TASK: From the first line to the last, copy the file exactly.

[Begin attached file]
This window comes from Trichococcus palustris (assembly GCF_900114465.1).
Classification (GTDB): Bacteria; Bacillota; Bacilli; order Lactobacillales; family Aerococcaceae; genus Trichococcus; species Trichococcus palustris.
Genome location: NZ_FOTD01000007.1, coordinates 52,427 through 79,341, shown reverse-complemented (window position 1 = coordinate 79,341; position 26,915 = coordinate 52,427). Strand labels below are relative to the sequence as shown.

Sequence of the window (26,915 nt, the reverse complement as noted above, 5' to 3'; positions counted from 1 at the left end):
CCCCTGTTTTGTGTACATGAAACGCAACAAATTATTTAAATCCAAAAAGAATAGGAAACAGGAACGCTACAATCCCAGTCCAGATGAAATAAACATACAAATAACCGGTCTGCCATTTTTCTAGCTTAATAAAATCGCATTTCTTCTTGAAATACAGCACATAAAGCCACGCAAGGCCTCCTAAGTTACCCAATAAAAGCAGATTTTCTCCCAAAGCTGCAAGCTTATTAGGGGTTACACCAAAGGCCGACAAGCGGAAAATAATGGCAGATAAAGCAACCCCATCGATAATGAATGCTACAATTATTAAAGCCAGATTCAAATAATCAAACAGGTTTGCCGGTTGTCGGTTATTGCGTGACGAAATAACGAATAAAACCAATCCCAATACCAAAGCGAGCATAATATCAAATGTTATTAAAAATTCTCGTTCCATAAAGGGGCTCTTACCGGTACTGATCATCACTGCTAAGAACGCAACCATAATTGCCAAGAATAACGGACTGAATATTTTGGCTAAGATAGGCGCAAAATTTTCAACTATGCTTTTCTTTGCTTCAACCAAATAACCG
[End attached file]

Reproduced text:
This window comes from Trichococcus palustris (assembly GCF_900114465.1).
Classification (GTDB): Bacteria; Bacillota; Bacilli; order Lactobacillales; family Aerococcaceae; genus Trichococcus; species Trichococcus palustris.
Genome location: NZ_FOTD01000007.1, coordinates 52,427 through 79,341, shown reverse-complemented (window position 1 = coordinate 79,341; position 26,915 = coordinate 52,427). Strand labels below are relative to the sequence as shown.

Sequence of the window (26,915 nt, the reverse complement as noted above, 5' to 3'; positions counted from 1 at the left end):
CCCCTGTTTTGTGTACATGAAACGCAACAAATTATTTAAATCCAAAAAGAATAGGAAACAGGAACGCTACAATCCCAGTCCAGATGAAATAAACATACAAATAACCGGTCTGCCATTTTTCTAGCTTAATAAAATCGCATTTCTTCTTGAAATACAGCACATAAAGCCACGCAAGGCCTCCTAAGTTACCCAATAAAAGCAGATTTTCTCCCAAAGCTGCAAGCTTATTAGGGGTTACACCAAAGGCCGACAAGCGGAAAATAATGGCAGATAAAGCAACCCCATCGATAATGAATGCTACAATTATTAAAGCCAGATTCAAATAATCAAACAGGTTTGCCGGTTGTCGGTTATTGCGTGACGAAATAACGAATAAAACCAATCCCAATACCAAAGCGAGCATAATATCAAATGTTATTAAAAATTCTCGTTCCATAAAGGGGCTCTTACCGGTACTGATCATCACTGCTAAGAACGCAACCATAATTGCCAAGAATAACGGACTGAATATTTTGGCTAAGATAGGCGCAAAATTTTCAACTATGCTTTTCTTTGCTTCAACCAAATAACCG